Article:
Psychology ETDs

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While many psychotherapists can agree that interpretive statements are an important aspect of the psychotherapeutic process, there are many divergent ideas about what constitutes a good interpretation and why making interpretations is thought to be an effective therapeutic strategy. Efforts to demonstrate the features and characteristics of successful interpretations have not been conclusive. Recent efforts to empirically demonstrate the immediate effects of interpretation have produced results that suggest that these effects differ significantly across individuals. While interpretation has been included as a component within a variety of treatments with demonstrated efficacy, the question of how interpretation relates to outcome remains largely unanswered. Many of these previous experiments were limited by nomothetic designs and correlational analysis. In the present set of experiments, a single subject design was used to investigate the effects of two types of interpretation in the context of an acceptance-based psychotherapy using emotionally avoidant clients. Repeated assessment of client's coping strategies outside of therapy and detailed measures of emotional expression within session allowed for an investigation of changes in response to therapeutic strategies. The effects of intratherapy interpretations (i.e., those relating specifically to the therapeutic relationship and behavior occurring in the room) and extratherapy interpretations (i.e., those describing patterns of behavior in relationships other than the therapeutic relationship) were evaluated using an ABC design. This design was replicated across three subjects, however, insufficient treatment integrity in one case reduced the interpretability of results. In one case, time-series analysis showed a statistically significant increase in emotional expression during the intratherapy interpretation condition and no effect of extratherapy interpretations. In the second case, a statistically significant decrease in emotional expression was evident during both interpretive conditions. There were no statistically significant difference in either client's use of coping strategies during the brief treatment. The lack of consistent results makes causal conclusions on the basis of these results premature. However, the individual difference in response to two types of interpretation are offered as informative preliminary data indicating the need for further analysis using the methodology of single-subject design. Further replications of the design used here could elucidate potential variables that contribute to the effects of different types of interpretive strategies.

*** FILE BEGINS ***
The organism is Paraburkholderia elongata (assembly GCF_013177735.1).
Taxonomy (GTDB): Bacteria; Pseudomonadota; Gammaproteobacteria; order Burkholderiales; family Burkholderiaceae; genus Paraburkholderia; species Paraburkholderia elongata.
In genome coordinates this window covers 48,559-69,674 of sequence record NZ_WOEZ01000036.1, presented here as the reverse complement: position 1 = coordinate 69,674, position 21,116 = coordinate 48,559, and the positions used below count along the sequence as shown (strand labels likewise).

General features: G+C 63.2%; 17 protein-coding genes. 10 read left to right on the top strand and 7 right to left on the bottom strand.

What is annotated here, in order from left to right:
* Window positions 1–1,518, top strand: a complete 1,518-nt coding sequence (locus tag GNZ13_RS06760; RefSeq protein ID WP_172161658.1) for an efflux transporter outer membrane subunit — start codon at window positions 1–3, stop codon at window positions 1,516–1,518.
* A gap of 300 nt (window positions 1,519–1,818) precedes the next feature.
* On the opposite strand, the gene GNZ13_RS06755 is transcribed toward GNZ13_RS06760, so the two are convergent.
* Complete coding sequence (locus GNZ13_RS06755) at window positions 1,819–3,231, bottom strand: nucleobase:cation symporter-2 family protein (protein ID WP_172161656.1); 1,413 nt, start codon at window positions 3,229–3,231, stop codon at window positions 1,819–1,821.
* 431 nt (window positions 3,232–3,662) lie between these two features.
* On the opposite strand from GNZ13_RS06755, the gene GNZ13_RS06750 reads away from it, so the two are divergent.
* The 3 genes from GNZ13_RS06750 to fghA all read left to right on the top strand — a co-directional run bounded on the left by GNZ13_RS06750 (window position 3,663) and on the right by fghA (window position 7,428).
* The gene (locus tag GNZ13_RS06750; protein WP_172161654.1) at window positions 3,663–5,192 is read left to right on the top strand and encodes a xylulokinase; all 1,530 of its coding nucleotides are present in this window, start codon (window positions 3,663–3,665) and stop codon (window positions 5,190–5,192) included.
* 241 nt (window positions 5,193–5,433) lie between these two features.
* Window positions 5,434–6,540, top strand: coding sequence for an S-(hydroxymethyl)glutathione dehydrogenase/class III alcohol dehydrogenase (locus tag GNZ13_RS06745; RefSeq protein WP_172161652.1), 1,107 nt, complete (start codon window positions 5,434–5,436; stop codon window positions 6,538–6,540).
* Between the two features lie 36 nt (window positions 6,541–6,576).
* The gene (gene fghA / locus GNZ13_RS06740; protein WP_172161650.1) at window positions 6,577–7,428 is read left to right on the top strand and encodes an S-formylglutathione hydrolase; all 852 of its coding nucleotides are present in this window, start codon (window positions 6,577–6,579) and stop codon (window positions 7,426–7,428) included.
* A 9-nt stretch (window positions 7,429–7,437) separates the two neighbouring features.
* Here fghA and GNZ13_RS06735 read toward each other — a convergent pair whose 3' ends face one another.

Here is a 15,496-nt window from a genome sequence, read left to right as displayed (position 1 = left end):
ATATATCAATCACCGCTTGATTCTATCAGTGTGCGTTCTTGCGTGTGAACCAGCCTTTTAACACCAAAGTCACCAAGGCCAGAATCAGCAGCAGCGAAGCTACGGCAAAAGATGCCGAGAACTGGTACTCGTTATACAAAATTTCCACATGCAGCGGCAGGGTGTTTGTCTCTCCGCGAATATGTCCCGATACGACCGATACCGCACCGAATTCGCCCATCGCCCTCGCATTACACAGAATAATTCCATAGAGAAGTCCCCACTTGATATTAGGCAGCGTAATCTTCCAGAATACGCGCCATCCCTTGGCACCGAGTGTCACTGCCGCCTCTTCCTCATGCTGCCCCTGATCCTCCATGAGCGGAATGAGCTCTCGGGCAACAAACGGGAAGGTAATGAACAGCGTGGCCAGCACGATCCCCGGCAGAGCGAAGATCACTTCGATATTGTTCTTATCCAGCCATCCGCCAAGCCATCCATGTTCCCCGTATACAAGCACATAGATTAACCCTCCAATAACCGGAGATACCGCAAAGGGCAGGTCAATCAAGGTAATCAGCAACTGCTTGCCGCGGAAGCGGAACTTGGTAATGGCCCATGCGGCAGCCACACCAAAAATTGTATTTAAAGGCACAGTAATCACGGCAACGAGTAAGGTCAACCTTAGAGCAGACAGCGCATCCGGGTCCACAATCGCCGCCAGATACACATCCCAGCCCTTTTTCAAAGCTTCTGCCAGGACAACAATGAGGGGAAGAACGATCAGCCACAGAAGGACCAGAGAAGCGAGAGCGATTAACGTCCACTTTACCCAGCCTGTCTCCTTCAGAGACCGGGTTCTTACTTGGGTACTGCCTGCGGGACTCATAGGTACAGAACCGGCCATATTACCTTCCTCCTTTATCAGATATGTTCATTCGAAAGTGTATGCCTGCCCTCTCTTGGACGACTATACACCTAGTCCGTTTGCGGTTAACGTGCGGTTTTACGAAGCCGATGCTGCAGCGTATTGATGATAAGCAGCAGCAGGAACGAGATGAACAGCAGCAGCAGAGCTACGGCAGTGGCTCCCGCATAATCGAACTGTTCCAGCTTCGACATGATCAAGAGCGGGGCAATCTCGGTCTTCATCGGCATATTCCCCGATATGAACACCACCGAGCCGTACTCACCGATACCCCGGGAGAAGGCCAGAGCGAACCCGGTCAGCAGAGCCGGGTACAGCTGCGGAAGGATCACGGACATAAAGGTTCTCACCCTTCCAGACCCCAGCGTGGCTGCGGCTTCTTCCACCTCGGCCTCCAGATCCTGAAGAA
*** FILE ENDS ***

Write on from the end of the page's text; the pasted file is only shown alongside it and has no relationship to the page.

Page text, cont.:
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First Committee Member (Chair)

Micheal Dougher

Second Committee Member

Samuel Roll

Third Committee Member

Robert Kohlenberg

Fourth Committee Member

Steve Gangestad



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Psychology Commons